LOS ANGELES — It's only natural to be a little suspicious when Sean Bean talks about starring in the new TV series "Legends." He did make one of the quickest exits by a major actor on the first season of "Game of Thrones." It wasn't his fault. He just lost his head.
Bean plans to be on "Legends" for a while. He plays an undercover agent who must split his time between working for the FBI's Deep Cover Operations division and learning the truth about his own life. The series is based on the novel by Robert Littell. Ali Larter, Morris Chestnut, Tina Majorino and Steve Harris also star.
Here is what Beans tells TV critics about the new show:
Question: What attracted you to this role?
Answer: I think one of the attractions was playing multiple characters, which I have never done before. What a great cast. People around me who are wonderful actors, very supportive, and the story lines were fascinating.
I just thought it was interesting to follow these characters that went undercover and to kind of see what consequences were psychologically by doing that, having to totally believe that you were someone else, imagine yourself in another character and still try and lead a normal life with a wife and child.
Your character has to do a lot of acting being undercover. Are your methods similar to his?
I try and kind of keep it very close to me, the character. I'm not someone who will kind of live that life in real life. But then it is sometimes hard to switch off. The more intense the production is, the more you're involved, then there is a residue that you take home with you, and that can be tricky sometimes because you have to shake it off to live with your family.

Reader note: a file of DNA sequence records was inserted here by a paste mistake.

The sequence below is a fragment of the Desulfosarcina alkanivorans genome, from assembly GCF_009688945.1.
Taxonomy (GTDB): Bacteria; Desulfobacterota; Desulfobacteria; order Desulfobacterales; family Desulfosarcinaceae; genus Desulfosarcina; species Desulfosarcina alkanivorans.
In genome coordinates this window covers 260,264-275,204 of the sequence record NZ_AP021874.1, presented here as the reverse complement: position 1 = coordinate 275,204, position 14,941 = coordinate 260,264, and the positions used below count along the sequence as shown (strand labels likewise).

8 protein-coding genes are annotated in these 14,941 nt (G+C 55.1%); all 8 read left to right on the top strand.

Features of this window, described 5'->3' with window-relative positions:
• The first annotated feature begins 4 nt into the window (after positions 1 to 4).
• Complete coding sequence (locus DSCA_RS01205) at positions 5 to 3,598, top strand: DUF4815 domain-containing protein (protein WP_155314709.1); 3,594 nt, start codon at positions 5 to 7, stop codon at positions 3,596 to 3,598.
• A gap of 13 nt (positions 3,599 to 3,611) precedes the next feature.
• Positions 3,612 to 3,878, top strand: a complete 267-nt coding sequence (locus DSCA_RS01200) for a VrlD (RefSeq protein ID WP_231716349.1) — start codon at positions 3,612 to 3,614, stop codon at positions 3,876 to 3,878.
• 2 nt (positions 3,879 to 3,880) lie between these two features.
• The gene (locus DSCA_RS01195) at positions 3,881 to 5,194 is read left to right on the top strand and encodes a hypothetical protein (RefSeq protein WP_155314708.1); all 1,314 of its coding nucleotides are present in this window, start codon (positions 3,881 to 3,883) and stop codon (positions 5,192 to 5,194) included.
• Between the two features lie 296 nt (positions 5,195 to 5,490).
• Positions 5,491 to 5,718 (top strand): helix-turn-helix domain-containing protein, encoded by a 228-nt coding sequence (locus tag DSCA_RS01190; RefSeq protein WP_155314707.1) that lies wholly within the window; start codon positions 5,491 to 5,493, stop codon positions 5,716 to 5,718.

How interesting is it to play a strong character who has to pretend to be inept when undercover such as in the first episode?
People think he's a bit goofy, a bit slow. They don't take too much notice of him. The character he plays is quite clever because by playing goofy and playing a bit dumb, he's actually getting right to the core of this organization. He's ripping it apart.
So there is a purpose behind acting that way. It's up to you to actually say things like 'wear my hair like this, have my shirt to one side.' Kind of little things that make up a character. It's kind of little things that make up a character that's credible, and I had a lot of fun.
Then I went into another character who was totally different, very smooth, suave, sophisticated man, kind of steely character, and I was totally different. I thoroughly enjoyed that because I drove big, nice cars and wore Gucci costumes and went with a lot of women.
How strange is it people are still talking about your death in "Game of Thrones"?
Quite bizarre. I've died quite a few times, actually, and I've died a lot of different deaths. Maybe it's the quality of my death they're fascinated by. I'm still here anyway.
Do you have a favorite death scene?
I liked "Lord of the Rings," that death. I was quite happy. Big death.
"Legends": 9 p.m. Wednesdays on TNT